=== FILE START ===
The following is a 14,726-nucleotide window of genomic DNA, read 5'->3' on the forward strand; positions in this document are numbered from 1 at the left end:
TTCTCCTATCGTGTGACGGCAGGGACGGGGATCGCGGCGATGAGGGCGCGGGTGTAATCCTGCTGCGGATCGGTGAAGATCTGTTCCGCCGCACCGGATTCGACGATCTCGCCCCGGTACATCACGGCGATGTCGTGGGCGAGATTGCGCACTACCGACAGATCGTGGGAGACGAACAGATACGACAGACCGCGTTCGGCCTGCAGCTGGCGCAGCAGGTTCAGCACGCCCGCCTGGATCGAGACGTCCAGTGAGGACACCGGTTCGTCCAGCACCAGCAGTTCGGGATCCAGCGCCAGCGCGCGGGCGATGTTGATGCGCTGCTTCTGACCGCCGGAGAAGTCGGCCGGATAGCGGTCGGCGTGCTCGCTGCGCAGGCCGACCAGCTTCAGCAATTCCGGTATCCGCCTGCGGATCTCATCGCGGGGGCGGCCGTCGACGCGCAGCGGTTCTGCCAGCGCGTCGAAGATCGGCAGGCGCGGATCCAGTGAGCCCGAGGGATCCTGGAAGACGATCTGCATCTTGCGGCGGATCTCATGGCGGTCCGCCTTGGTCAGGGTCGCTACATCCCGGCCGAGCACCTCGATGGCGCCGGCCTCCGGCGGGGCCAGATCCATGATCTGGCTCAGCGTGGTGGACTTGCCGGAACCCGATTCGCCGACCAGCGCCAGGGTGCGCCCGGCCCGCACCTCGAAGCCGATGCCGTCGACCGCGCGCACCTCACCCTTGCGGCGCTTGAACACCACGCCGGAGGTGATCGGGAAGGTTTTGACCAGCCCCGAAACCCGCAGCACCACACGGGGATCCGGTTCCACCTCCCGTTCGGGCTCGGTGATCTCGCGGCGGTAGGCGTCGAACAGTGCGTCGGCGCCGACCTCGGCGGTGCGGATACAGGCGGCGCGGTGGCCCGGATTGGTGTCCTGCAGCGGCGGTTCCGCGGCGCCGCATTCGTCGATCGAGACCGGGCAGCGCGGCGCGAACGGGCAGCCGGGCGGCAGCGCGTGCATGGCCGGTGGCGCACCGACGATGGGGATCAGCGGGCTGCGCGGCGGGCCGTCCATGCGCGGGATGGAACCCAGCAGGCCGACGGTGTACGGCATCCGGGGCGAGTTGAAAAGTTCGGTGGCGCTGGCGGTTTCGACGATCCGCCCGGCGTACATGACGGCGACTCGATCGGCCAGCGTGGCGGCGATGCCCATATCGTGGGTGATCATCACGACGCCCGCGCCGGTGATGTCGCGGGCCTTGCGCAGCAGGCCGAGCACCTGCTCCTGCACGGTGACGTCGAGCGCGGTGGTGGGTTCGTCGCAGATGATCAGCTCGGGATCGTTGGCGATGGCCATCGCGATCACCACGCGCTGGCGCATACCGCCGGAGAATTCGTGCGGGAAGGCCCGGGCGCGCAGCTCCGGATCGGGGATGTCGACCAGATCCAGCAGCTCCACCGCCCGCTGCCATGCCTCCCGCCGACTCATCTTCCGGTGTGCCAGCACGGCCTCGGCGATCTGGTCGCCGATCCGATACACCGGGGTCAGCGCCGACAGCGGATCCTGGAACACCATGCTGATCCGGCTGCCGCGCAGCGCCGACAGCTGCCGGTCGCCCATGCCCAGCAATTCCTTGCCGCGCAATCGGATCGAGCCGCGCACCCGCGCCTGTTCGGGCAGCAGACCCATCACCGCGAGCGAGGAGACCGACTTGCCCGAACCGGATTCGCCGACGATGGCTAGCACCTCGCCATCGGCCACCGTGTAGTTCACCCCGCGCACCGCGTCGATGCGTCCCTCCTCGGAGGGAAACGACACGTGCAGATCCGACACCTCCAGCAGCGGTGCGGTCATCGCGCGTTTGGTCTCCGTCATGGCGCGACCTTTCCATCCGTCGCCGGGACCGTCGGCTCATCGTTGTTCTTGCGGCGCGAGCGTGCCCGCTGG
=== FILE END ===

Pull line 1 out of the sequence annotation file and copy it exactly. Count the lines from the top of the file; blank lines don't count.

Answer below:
The following is a 14,726-nucleotide window of genomic DNA, read 5'->3' on the forward strand; positions in this document are numbered from 1 at the left end: